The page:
Action for Democracy had collected micro-donations among Hungarians living abroad.

Two documents were posted on the National Security Committee's site on Wednesday morning. The first is a three-page letter sent by Zoltán András Kovács, director general of the National Information Centre, to Zoltán Sas, (Jobbik) the chairman of the parliamentary body, summarizing the results of the investigation so far. The other is the presentation made to MPs at the closed session of the National Security Committee on 20 January. In the letter, Kovács indicates that some of the data behind the current presentation will not be made public, but there is still a lot of new information about the case.

A Swiss foundation and 1 billion forints more in support

According to the data revealed so far, Action for Democracy has transferred a total of HUF 3.174 billion to Hungary during the election campaign, which is HUF 160 million more than the amount stated in the November brief. 58 percent of this amount was divided between two NGOs: the majority of the money went to MMM led by Péter Márki-Zay, and a smaller portion to the publisher of Nyomtass te is!, eDemocracy Műhely Egyesület, founded by journalist L. János László and media researcher Miklós Sükösd.

The remainder went to five companies. In total then, Action for Democracy transferred money to seven accounts:

  • Mindenki Magyarországa Mozgalom: 1,84 billion forints;
  • Oraculum 2000 Kft.: 1,082 billion forints;
  • DatAdat Professional Kft.: 147,94 million forints;
  • Super Future Kft.: 59,06 million forints;
  • Edemokrácia Műhely Egyesület: 18,09 million forints;
  • Gemius Hungary Kft.: 13,26 million forints;
  • Laokoon Cinema Kft.: 4,2 million forints.

The biggest amount of money, HUF 1.082 billion, went to the publisher of the opposition propaganda site Ezalényeg, Oraculum 2000 Kft. The owner of the company is Zoltán Páva, the son of a former MSZP (Hungarian Socialist Party) MP.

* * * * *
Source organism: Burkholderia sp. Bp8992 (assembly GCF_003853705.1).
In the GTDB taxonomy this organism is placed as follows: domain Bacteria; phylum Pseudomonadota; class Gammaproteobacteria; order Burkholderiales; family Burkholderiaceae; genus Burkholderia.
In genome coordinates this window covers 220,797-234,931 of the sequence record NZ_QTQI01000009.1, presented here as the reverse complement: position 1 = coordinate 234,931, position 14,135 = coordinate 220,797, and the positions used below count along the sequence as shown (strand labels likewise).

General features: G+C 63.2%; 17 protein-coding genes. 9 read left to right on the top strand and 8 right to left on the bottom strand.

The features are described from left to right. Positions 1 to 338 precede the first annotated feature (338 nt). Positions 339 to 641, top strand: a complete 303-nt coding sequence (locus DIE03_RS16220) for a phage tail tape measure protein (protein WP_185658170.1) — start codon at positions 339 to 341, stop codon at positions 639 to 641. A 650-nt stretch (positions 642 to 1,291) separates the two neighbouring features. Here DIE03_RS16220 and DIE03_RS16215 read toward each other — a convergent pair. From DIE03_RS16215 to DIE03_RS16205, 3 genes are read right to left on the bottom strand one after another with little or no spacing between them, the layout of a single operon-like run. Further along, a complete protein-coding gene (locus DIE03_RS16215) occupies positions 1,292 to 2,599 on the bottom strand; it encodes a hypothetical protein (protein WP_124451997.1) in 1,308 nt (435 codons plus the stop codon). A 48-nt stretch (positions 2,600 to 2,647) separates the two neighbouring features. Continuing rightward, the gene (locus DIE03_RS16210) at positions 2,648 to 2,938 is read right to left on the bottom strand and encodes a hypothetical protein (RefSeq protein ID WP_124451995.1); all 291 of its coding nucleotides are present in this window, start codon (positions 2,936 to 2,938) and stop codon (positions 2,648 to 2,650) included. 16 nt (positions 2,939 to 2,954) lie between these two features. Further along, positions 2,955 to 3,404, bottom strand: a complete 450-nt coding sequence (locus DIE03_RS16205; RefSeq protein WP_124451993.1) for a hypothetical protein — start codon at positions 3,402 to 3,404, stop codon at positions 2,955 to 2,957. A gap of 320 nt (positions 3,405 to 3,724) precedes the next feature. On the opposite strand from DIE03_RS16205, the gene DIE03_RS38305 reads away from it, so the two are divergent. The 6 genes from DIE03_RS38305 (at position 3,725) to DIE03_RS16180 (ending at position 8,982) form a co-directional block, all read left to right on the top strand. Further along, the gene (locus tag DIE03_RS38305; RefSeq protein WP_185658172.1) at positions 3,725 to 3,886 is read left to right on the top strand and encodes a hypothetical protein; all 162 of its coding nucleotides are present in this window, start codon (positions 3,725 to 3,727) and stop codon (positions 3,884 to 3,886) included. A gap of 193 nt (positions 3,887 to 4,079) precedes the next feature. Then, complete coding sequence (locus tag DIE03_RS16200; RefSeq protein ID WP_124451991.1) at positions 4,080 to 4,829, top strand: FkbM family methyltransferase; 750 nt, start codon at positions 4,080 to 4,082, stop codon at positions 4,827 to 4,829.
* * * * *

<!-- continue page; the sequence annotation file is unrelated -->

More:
What is new information is that according to the report, Oraculum 2000 Kft. received an additional 900 million HUF during the campaign from a foundation similar to AD, registered in Switzerland. Curiously enough, the secret service has not found any information on the activities or real business of the unnamed Swiss foundation.

"These facts reveal that the amount of foreign financial support which came to Hungary exceeded HUF 4 billion."

- the brief states.

It was also discovered that the end-users of the funds transferred by AD were companies that were primarily engaged in political analysis and marketing. Examples include

  • Hungaroplakát Reklám Kft., a company that manages the opposition's billboards, run by the aforementioned Zoltán Páva. The owner of the company is Hajdú Vagyonkezelő Kft., which is owned by EMI Investment GmbH, a company registered in Germany.
  • SzondaPhone Kft. also received money. This company that conducts public opinion polls and analyses, one of the owners being Tibor Závecz, head of Závecz Research, and
  • Publicus Kft, the company behind Publicus Institute, headed by András Pulai.
  • Other companies on the list are Kft., owned by Táncsics Mihály Alapítvány, the party foundation of MSZP, and